CppCon 2019: Range Algorithms, Views and Actions: A Comprehensive Guide--Dvir Yitzchaki

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This year, CppCon 2020 is going virtual. The dates are still the same – September 14-18 – and we are aiming for the CppCon live event to have pretty much everything you’re familiar with at CppCon except moved online: multiple tracks including “back to basics” and a new “embedded” track; live speaker Q&A; live talk time zones friendly to Americas and EMEA (and we’re going to try to arrange around-the-clock recorded repeats in all time zones, where speakers who are available can be available for live Q&A in their repeated talks too, and we’ll do that if it’s possible – but we’re still working on it!); virtual tables where you can interact face-to-face online with other attendees just like at the physical event; virtual exhibitor spaces where you can meet the folks on your favorite product’s teams to ask them question face-to-face; pre- and post-conference classes; and even the CppCon house band playing live before every plenary session. All talk recordings will be freely available as usual on YouTube a month or two after the event, but everything else above will be available only live during CppCon week.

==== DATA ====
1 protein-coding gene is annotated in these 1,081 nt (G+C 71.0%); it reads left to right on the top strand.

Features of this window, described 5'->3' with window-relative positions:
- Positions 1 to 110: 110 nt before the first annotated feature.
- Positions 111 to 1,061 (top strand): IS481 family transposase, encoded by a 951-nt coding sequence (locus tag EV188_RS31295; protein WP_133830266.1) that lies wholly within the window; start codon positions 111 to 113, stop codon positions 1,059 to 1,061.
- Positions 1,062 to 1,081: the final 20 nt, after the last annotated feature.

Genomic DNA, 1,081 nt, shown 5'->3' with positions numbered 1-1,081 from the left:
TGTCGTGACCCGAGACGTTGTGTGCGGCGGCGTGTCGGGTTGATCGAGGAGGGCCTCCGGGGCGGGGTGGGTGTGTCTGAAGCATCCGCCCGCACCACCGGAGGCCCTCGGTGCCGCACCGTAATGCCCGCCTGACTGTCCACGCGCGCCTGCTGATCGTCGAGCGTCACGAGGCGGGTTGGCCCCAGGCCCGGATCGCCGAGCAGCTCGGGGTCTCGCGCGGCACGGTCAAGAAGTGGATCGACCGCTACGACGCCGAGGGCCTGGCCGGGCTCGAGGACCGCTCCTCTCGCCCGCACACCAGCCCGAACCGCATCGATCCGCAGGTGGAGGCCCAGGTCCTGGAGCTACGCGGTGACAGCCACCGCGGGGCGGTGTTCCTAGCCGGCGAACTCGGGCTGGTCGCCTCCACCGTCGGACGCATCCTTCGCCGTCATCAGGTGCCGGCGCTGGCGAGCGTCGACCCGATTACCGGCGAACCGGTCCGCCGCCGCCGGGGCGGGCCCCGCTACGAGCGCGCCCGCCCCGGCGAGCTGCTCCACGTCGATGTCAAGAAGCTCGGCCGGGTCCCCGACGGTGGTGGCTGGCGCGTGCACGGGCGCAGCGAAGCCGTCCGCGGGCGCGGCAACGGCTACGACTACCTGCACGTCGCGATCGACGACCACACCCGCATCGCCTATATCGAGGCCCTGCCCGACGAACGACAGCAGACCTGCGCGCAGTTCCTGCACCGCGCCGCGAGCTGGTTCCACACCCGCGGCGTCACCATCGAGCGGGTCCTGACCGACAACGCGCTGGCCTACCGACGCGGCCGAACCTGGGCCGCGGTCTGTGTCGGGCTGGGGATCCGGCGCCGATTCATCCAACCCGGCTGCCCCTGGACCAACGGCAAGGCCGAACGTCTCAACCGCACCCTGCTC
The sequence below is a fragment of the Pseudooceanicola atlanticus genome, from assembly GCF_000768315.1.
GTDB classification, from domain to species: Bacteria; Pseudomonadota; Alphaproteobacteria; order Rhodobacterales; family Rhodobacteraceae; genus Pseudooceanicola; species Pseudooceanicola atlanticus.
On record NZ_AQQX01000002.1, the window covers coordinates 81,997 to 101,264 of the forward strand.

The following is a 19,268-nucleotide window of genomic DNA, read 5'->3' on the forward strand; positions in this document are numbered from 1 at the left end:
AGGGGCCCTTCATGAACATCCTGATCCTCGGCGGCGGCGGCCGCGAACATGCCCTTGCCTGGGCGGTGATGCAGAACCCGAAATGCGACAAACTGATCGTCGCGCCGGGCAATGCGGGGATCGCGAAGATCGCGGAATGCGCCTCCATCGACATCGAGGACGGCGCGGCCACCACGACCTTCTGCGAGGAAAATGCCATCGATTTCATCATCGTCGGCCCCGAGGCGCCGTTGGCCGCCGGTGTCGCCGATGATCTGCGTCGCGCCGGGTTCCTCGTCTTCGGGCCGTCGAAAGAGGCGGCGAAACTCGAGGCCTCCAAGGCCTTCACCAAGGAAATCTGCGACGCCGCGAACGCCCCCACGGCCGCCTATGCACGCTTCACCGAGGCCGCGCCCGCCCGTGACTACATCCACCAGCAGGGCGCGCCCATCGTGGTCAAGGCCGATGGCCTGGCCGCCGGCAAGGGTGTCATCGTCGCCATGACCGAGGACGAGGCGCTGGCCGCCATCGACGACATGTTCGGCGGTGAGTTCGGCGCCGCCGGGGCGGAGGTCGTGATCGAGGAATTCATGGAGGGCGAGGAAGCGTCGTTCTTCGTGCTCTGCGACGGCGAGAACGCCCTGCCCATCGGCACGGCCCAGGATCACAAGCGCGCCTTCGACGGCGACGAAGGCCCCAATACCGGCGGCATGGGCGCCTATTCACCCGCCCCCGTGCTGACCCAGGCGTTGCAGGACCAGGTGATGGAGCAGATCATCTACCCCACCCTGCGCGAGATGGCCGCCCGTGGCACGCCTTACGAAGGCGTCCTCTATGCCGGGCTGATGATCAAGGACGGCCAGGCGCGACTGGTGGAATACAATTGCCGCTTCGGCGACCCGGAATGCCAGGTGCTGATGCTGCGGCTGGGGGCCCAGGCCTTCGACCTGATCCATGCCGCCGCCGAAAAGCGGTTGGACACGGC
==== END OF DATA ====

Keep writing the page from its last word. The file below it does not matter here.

To whet your appetite for this year’s conference, here’s another of the top-rated talks from last year. Enjoy – and register today for CppCon 2020 – all the spirit and flavor of CppCon, this year all virtual and online!

Range Algorithms, Views and Actions: A Comprehensive Guide

by Dvir Yitzchaki

Summary of the talk:

STL algorithms are something every C++ programmer should know. With ranges being voted in C++ 20, there are even more useful tools that we should at least be aware of, if not use daily.

Using ranges helps writing a code which is great in expressiveness and safety and does not fall behind in performance. In this talk we will cover what ranges add to the C++20 standard library, as well as go over all the different views and actions available in range-v3 library which can be used today.

This talk is inspired by Jonathan Boccara’s talk "105 algorithms in less than an hour".

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